Bumpy road for Cape Town tuk tuks

2013-03-26 08:58

Cape Town - From New Delhi to Bangkok, the brash, noisy tuk tuk is king of the road in south-east Asia.

But the arrival of the three-wheeler taxis on Cape Town's scenic streets has created a red-tape headache for authorities with one operator grounded as dozens clamour to enter the market.

Upstart firm Monarch Tuksi, owned by two brothers, was shut down after putting its fleet of Indian imports on the road despite being refused operating licences.

"We were inspired on a trip to Thailand in 2008," said James Clarence.

"We used tuk tuks there, we loved them, we went to the beach, to shops, to restaurants etcetera. Really loved it. Thought it would work great in Cape Town and it does."

Interest in the cheap and cheerful trade is high: some 80 would-be operators have lodged applications with the city.

But tuk tuks fall into a policy black hole with no model for three-wheelers to be used as public transport in current plans.

New rules are set be finalised later this year.

Not wanting to wait, the Clarence brothers launched Monarch Tuksi last year ahead of Cape Town's busy summer season with a shares-for-fares scheme to try find a legal loophole.

This saw customers sign up as shareholders for R40 instead of paying the direct fare for short trips around the city.

"Our opinion is that we do not form part of the public transport service," said Clarence, who believes the company was operating legally above board.

"We are a private transport company. We transfer our shareholders from point A to point B."

It was a gimmick that did not impress the authorities.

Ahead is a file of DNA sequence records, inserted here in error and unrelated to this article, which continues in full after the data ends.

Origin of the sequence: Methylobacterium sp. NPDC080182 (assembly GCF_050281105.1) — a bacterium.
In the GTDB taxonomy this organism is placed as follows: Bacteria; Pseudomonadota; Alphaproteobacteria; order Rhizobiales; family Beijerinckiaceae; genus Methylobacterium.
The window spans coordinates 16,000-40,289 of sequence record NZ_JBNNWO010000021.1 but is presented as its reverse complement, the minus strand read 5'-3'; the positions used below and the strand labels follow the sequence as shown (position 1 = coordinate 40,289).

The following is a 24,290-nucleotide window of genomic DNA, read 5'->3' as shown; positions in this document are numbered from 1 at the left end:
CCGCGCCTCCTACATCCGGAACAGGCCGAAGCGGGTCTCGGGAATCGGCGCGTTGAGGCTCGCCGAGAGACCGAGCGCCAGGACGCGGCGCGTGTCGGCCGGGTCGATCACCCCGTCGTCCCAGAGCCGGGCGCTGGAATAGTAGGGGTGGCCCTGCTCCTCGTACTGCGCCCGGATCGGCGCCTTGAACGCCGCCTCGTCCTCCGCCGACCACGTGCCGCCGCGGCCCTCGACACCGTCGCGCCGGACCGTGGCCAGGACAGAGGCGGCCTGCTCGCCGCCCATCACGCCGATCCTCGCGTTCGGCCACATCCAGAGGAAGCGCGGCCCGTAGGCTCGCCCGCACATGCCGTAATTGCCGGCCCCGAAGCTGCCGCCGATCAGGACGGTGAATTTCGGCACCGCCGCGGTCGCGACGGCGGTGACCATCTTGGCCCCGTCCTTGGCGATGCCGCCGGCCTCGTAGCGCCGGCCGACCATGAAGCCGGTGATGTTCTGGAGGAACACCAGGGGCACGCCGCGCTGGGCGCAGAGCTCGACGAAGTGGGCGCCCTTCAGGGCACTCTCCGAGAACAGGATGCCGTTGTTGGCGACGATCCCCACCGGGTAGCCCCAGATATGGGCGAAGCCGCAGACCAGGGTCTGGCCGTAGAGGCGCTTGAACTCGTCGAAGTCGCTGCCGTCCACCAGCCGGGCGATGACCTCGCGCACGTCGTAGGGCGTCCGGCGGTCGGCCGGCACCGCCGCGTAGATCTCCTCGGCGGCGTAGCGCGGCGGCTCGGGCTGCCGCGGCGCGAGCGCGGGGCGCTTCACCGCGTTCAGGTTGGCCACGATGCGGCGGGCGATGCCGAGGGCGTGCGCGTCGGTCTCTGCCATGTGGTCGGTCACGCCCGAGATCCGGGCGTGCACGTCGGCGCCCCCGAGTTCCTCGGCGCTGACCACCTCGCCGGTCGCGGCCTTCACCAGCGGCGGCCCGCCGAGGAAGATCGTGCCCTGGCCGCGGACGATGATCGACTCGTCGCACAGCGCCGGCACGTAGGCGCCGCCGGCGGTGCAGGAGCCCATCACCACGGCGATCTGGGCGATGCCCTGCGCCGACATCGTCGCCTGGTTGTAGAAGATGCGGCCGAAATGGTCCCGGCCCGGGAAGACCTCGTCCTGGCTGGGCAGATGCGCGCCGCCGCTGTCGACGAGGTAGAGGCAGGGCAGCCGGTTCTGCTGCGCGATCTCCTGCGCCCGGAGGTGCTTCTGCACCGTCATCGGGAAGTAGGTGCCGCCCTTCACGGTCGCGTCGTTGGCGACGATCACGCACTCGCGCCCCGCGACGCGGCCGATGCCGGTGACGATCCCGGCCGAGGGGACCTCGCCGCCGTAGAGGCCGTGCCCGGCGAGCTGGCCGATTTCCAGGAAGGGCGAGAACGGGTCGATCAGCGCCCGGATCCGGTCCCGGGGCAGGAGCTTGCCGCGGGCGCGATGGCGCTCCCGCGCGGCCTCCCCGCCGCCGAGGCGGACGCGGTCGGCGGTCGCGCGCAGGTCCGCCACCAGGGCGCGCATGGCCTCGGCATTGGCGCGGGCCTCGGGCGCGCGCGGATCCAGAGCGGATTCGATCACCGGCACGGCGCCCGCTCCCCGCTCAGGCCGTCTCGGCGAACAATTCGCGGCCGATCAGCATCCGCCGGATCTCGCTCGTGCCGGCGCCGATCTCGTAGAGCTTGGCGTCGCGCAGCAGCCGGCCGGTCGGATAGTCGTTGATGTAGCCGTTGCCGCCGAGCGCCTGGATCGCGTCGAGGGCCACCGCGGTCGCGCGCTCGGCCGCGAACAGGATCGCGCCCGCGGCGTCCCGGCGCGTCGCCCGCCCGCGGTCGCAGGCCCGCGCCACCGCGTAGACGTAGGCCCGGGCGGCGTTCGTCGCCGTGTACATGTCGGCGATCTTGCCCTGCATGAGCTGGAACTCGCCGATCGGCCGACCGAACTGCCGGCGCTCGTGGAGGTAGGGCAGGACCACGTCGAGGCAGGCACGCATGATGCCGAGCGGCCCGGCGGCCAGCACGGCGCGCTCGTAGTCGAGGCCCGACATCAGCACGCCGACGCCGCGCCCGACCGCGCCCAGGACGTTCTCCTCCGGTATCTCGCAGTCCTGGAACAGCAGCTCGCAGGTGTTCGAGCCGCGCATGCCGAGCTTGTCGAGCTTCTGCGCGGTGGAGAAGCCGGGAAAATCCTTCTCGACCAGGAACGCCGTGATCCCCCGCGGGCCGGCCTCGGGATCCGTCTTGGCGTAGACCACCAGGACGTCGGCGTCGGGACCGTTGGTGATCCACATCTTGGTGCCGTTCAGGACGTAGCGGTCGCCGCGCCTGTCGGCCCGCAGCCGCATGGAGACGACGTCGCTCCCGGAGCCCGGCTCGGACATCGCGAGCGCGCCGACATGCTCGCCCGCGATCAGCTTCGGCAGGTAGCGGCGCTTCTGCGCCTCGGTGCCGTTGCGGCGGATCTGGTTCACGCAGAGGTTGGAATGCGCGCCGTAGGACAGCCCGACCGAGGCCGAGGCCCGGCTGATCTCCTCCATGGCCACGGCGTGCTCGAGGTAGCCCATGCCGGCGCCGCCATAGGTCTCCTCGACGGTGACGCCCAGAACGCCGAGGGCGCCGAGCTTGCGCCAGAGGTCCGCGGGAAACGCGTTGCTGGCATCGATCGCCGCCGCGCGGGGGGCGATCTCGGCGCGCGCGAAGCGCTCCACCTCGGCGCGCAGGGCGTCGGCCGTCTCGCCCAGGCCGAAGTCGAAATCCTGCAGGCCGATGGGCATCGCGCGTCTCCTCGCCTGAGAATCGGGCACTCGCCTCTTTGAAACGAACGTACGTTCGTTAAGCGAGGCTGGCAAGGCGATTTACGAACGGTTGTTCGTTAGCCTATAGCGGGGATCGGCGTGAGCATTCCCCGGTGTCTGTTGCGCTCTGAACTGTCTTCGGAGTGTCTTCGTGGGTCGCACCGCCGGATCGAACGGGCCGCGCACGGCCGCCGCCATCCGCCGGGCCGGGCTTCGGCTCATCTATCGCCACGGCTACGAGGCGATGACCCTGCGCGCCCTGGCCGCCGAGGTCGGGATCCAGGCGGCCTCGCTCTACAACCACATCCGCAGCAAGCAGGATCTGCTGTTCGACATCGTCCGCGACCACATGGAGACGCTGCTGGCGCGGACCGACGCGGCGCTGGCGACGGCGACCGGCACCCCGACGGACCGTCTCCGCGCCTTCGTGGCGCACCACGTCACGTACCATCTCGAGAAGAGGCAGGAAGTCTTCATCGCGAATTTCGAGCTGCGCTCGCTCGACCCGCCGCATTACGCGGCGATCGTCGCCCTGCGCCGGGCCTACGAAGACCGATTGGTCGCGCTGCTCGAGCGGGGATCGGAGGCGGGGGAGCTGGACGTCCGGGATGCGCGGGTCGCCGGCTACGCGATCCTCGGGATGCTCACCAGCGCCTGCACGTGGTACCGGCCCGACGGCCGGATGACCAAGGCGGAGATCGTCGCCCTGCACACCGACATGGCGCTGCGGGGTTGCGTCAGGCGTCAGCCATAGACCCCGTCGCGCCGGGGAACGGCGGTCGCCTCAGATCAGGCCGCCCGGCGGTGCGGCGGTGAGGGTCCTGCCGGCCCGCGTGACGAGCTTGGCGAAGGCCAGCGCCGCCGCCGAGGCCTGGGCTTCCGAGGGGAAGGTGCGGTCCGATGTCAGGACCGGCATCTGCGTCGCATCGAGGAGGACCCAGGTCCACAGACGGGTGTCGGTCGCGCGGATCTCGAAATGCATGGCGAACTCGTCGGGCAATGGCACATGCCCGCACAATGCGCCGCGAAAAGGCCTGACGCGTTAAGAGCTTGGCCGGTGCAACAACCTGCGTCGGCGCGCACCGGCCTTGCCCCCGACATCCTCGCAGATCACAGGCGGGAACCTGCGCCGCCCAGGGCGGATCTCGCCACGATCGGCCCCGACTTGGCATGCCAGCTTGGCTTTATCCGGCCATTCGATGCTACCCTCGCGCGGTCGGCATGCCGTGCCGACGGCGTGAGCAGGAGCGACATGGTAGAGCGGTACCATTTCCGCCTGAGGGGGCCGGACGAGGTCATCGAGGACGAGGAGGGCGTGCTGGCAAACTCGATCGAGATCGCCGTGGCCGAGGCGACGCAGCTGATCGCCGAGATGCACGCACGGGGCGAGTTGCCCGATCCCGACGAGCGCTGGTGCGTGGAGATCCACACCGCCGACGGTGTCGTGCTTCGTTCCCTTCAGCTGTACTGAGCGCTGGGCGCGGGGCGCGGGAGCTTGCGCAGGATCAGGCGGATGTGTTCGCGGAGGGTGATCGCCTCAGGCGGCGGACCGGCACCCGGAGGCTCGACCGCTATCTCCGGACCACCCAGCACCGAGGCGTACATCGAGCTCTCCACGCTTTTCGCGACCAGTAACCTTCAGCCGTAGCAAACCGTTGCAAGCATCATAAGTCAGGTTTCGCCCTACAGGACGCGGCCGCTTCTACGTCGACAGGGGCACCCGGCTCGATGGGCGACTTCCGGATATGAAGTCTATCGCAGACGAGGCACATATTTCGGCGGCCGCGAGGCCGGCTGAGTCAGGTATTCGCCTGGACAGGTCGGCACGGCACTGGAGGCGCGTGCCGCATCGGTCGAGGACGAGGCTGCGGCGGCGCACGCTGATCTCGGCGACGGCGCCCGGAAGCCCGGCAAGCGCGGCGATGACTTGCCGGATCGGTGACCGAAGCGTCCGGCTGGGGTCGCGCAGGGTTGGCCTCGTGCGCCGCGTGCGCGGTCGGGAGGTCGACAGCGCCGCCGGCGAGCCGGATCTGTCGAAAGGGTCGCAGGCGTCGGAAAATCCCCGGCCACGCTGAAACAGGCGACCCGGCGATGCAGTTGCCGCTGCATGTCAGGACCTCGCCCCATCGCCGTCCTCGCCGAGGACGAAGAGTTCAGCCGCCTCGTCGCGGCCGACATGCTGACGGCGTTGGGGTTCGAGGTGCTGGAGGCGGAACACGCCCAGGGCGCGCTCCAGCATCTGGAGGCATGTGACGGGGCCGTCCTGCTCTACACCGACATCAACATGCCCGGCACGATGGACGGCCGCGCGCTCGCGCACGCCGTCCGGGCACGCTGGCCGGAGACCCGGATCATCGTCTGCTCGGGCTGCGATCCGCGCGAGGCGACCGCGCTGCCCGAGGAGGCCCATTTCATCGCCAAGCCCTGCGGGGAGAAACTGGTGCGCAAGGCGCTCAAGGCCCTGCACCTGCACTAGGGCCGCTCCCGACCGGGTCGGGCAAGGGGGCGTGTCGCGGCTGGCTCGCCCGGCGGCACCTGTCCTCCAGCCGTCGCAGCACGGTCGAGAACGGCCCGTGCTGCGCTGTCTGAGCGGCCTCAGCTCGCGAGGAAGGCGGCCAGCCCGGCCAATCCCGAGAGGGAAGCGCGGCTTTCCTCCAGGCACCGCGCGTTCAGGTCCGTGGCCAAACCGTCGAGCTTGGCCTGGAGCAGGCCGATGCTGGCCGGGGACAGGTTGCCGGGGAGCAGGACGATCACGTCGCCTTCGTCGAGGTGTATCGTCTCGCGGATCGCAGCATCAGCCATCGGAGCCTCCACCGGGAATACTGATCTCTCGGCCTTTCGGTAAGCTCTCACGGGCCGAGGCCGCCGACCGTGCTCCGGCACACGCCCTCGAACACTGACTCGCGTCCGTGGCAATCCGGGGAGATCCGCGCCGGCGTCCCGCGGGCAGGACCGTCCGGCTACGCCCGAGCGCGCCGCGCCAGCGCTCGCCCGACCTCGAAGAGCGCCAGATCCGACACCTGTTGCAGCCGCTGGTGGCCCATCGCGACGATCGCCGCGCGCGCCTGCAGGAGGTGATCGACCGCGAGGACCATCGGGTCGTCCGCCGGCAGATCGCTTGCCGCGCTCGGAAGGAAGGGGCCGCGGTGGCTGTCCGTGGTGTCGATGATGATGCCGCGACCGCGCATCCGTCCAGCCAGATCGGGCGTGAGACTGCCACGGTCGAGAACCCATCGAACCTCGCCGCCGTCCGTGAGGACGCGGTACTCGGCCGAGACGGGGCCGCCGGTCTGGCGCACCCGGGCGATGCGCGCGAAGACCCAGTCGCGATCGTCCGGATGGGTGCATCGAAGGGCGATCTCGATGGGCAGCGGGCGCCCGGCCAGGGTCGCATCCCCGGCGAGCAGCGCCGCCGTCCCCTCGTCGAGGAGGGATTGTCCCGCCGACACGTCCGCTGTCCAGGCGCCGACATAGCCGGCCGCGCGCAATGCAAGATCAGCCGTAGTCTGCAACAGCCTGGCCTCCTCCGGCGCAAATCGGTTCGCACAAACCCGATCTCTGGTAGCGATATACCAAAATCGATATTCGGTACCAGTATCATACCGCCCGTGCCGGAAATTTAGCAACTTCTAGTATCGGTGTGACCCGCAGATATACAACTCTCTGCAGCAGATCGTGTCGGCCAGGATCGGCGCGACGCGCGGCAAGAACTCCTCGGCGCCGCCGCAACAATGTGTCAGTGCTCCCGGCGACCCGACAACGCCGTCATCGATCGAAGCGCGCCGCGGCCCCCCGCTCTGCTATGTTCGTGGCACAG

"It's charming and it's cute and it's cool but it's a scam. Either they are a transport form which charges or they are not," Robin Carlisle, provincial transport minister told AFP.

Cape Town is beefing up public transport options. While the level of tuk tuk domination found on Asian roads is unlikely, it does see a role for the feisty three wheelers.

But tuk tuks will have to fall within a regulated model that takes in buses, minibus taxis and meter cabs in a city already battling traffic congestion.

The brothers first applied for 10 licenses in October 2011 and received just one, in error. Assurances were given that the rest would follow, they say.

Eventually, 20 tuk tuks were zipping around Cape Town until the company pulled them off the road in March after being warned that they would be impounded.

"As far as we're concerned, they were operating a public transport service illegally," said Brett Heron, city councillor for transport.

The city had received some 80 applications and each had to be handled equitably and based on a plan.

"So what they've done is they've jumped ahead and operated a service kind of outside of that framework," said Heron.

Tuk tuks have run into similar problems in Johannesburg where a separate company started a service in the city's leafy suburbs last year.

Although the tuk tuks were granted licences, there's debate about whether they'll be able to keep them.

Paul Browning, a public transport analyst and advisor to government, said authorities feared a repeat of the uncontrolled rise of the private minibus industry characterised by turf wars and violence.

What if, he asked, scores of tuk tuks were suddenly buzzing around a train station, as commonly seen in Asia?

"It may be a good thing but government is very cautious about letting the genie out the bottle until it is quite sure it knows what it is doing," he told AFP.


Read more on:    travel south africa

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